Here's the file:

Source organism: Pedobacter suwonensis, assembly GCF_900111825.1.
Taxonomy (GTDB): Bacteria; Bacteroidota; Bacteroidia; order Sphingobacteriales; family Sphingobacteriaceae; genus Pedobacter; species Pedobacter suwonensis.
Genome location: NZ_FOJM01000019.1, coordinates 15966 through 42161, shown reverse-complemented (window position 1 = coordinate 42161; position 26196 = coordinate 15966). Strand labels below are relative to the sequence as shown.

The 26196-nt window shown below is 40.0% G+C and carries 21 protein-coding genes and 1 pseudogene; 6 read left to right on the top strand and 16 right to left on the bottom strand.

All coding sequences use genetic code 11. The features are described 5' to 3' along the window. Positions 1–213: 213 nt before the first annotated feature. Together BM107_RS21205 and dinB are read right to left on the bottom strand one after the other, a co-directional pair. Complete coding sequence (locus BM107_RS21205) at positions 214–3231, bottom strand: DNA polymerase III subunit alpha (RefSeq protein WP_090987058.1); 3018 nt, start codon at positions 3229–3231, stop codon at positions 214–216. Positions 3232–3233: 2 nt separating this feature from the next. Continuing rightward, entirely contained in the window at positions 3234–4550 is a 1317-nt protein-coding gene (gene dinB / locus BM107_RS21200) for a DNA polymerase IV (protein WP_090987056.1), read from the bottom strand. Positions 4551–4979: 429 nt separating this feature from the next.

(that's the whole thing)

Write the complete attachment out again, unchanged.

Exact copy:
Source organism: Pedobacter suwonensis, assembly GCF_900111825.1.
Taxonomy (GTDB): Bacteria; Bacteroidota; Bacteroidia; order Sphingobacteriales; family Sphingobacteriaceae; genus Pedobacter; species Pedobacter suwonensis.
Genome location: NZ_FOJM01000019.1, coordinates 15966 through 42161, shown reverse-complemented (window position 1 = coordinate 42161; position 26196 = coordinate 15966). Strand labels below are relative to the sequence as shown.

The 26196-nt window shown below is 40.0% G+C and carries 21 protein-coding genes and 1 pseudogene; 6 read left to right on the top strand and 16 right to left on the bottom strand.

All coding sequences use genetic code 11. The features are described 5' to 3' along the window. Positions 1–213: 213 nt before the first annotated feature. Together BM107_RS21205 and dinB are read right to left on the bottom strand one after the other, a co-directional pair. Complete coding sequence (locus BM107_RS21205) at positions 214–3231, bottom strand: DNA polymerase III subunit alpha (RefSeq protein WP_090987058.1); 3018 nt, start codon at positions 3229–3231, stop codon at positions 214–216. Positions 3232–3233: 2 nt separating this feature from the next. Continuing rightward, entirely contained in the window at positions 3234–4550 is a 1317-nt protein-coding gene (gene dinB / locus BM107_RS21200) for a DNA polymerase IV (protein WP_090987056.1), read from the bottom strand. Positions 4551–4979: 429 nt separating this feature from the next.